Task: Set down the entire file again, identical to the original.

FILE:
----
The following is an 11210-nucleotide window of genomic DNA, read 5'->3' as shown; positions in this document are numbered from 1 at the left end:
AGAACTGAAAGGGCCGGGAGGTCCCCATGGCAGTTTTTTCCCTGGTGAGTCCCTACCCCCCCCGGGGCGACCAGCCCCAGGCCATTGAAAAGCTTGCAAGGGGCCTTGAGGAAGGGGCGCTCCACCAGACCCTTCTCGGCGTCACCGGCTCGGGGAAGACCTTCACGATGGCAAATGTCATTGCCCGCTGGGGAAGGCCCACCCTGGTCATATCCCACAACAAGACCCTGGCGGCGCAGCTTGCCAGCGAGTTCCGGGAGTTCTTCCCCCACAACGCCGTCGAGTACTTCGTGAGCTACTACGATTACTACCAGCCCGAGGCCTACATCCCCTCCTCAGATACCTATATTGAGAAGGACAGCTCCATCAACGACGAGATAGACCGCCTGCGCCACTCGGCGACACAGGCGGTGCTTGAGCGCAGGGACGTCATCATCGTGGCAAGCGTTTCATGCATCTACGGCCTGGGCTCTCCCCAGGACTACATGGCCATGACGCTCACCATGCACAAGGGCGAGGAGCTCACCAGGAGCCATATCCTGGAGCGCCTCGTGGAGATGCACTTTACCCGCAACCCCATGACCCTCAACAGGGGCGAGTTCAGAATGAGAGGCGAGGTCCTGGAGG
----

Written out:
The following is an 11210-nucleotide window of genomic DNA, read 5'->3' as shown; positions in this document are numbered from 1 at the left end:
AGAACTGAAAGGGCCGGGAGGTCCCCATGGCAGTTTTTTCCCTGGTGAGTCCCTACCCCCCCCGGGGCGACCAGCCCCAGGCCATTGAAAAGCTTGCAAGGGGCCTTGAGGAAGGGGCGCTCCACCAGACCCTTCTCGGCGTCACCGGCTCGGGGAAGACCTTCACGATGGCAAATGTCATTGCCCGCTGGGGAAGGCCCACCCTGGTCATATCCCACAACAAGACCCTGGCGGCGCAGCTTGCCAGCGAGTTCCGGGAGTTCTTCCCCCACAACGCCGTCGAGTACTTCGTGAGCTACTACGATTACTACCAGCCCGAGGCCTACATCCCCTCCTCAGATACCTATATTGAGAAGGACAGCTCCATCAACGACGAGATAGACCGCCTGCGCCACTCGGCGACACAGGCGGTGCTTGAGCGCAGGGACGTCATCATCGTGGCAAGCGTTTCATGCATCTACGGCCTGGGCTCTCCCCAGGACTACATGGCCATGACGCTCACCATGCACAAGGGCGAGGAGCTCACCAGGAGCCATATCCTGGAGCGCCTCGTGGAGATGCACTTTACCCGCAACCCCATGACCCTCAACAGGGGCGAGTTCAGAATGAGAGGCGAGGTCCTGGAGG